TOULOUSE, France (Reuters) - European planemaker Airbus EAD.PA celebrated a surprise win in the annual orders race against Boeing (BA.N) with the 10,000th plane sale in its 40-year history, part of a $5 billion order from Virgin America.
A last-minute surge pushed Airbus past its U.S. rival for a third year as it held onto a 2010 net order market share of 52 percent in the face of a resurgent Boeing, which was hit by cancellations in 2009 due to delays to its 787 Dreamliner.
EADS subsidiary Airbus said on Monday it had sold 644 planes worth over $84 billion at list prices in 2010 after a surge of 200 orders in December, beating Boeing’s total of 625.
For the eighth year running, Airbus delivered more planes than its U.S. rival, topping the 500 mark for the first time while Boeing deliveries fell 4 percent to 462. Planemakers only get paid on delivery, usually at least 18 months after purchase.
Airbus and Boeing are recovering from an industry recession which saw combined demand for their planes fall by more than two-thirds in 2009 as passenger and cargo air traffic plummeted.
“These figures show the economy is improving. We have dodged the bullet on a double-dip recession. Aviation is growing again because of Asia, low-cost carriers and emerging markets,” Airbus sales chief John Leahy told reporters.
“The only negative on the horizon is the fuel price.”
Airbus’s late spree included the first firm purchase of a revamped A320 passenger jet, the A320neo, by Richard Branson’s California-based low-cost airline Virgin America.
The British entrepreneur, on crutches after a skiing injury, staged a signing ceremony with Airbus executives, although the actual deal was concluded in secrecy at the end of December.
“To be chosen as the 10,000th customer is flattering and to be the customer of the most environmentally-friendly plane in the skies is particularly pleasing,” Branson told Reuters.
Last week Airbus announced the world’s largest plane order by volume from India’s IndiGo, including 150 new model A320 jets, but the contract will probably be finalized in 2011.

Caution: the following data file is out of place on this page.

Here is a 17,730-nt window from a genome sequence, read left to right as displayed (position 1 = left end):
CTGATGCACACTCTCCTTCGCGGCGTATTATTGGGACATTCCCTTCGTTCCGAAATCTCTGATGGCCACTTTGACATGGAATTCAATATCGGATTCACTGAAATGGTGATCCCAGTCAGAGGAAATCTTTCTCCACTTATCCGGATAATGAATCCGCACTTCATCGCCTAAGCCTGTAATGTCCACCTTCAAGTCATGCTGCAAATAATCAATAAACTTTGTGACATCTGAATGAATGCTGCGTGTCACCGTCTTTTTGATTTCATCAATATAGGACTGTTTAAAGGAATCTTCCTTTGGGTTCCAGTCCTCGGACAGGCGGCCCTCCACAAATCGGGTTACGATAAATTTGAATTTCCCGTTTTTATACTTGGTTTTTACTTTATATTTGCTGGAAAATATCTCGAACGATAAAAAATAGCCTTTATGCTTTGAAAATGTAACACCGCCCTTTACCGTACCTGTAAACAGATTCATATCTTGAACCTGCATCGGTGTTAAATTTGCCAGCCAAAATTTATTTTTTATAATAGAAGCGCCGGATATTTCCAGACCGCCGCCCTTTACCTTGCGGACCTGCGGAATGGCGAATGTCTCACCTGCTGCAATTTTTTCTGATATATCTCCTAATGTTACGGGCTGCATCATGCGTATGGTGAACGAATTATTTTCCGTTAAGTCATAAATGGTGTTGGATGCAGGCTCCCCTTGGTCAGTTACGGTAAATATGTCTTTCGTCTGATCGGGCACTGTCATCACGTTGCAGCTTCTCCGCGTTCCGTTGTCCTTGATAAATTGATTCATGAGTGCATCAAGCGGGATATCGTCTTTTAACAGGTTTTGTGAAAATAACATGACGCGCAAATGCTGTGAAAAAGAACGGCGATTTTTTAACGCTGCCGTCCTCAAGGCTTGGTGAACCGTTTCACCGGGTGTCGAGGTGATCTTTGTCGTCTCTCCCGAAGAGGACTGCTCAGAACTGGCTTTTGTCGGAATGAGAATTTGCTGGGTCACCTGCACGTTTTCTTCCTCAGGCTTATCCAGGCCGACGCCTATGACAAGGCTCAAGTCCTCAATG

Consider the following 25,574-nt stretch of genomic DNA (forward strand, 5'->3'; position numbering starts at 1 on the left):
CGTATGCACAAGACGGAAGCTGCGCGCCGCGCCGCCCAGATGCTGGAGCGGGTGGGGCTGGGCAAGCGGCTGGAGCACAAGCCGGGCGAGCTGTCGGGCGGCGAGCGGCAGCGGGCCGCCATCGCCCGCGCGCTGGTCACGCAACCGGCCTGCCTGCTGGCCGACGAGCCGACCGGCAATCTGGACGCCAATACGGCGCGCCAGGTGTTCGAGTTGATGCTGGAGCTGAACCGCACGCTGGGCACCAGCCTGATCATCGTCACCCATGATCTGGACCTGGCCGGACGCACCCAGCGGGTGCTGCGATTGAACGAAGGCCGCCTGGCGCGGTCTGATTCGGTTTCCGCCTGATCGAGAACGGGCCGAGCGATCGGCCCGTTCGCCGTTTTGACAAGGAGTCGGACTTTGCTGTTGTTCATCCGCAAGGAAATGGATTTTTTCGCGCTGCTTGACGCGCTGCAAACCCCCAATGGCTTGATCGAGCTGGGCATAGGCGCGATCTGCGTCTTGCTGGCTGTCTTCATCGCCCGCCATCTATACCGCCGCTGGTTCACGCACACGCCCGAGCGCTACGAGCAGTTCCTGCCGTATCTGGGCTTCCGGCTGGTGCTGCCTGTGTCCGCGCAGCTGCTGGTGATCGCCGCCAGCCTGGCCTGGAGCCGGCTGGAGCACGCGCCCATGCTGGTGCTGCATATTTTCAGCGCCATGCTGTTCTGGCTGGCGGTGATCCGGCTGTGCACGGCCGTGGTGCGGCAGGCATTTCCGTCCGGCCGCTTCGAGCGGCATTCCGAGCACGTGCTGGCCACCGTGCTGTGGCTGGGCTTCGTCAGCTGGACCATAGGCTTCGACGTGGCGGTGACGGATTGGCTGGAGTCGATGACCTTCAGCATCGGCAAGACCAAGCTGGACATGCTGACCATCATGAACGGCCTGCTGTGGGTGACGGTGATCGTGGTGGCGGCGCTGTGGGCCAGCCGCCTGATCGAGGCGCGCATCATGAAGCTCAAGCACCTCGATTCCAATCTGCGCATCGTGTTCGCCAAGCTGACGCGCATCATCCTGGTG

Virgin America’s order is for 60 Airbus A320 jets including 30 A320neo aircraft with newer engines. The upgrade aims to prolong the life of Airbus’s best-seller by offering 15 percent fuel savings on the 150-seat, mid-distance plane.
The deal expands a provisional order announced last July for 40 A320 single-aisle passenger planes, plus options for 20 more. Airbus has since begun offering A320neos at a higher price.
Air India said on Monday it would lease 40 new planes from Canada’s Bombardier(BBDb.TO) and Airbus.
Adjusting for cancellations, Airbus sold a net total of 574 planes worth $74 billion in 2010 compared with Boeing’s 530, giving the European firm a market share of 52 percent. This was stronger than many analysts had predicted.
Both firms more than doubled their order intake in 2010 as airlines staged a stronger-than-expected recovery. They share the commercial market for large airplanes with at least 100 seats but face challenges from Canada, China, Russia and Brazil.
Chief Executive Tom Enders said Airbus would increase commercial deliveries to 520-530 planes in 2011 and would sell more than it delivered, without giving a more precise goal.
“2010 has been better than we expected. We will look at 2011 more optimistically,” Enders said.
Airbus had total revenue of “around 30 billion euros” ($39.9 billion) in 2010, Enders said, up from 28,067 billion in 2009.
Enders also said Airbus was mulling another increase in targeted wide-body production to 10 a month from nine. A330 demand has been buoyed by delays to the Boeing 787 Dreamliner.
Boeing reported 625 gross orders and 530 net orders in 2010 after more than doubling its sales from 2009 when business was left floundering by the financial crisis.
There were still dozens of cancellations in 2010 but both planemakers have thousands of planes on order.
Boeing has sold 20,663 commercial planes since January 1958, the first month for which records are available on its website.
The U.S. firm says the success of Airbus is due to unfair European government subsidies, a charge EADS denies. This has led to mutual subsidy claims at the World Trade Organization.
Editing by James Regan, Alexander Smith and Sophie Walker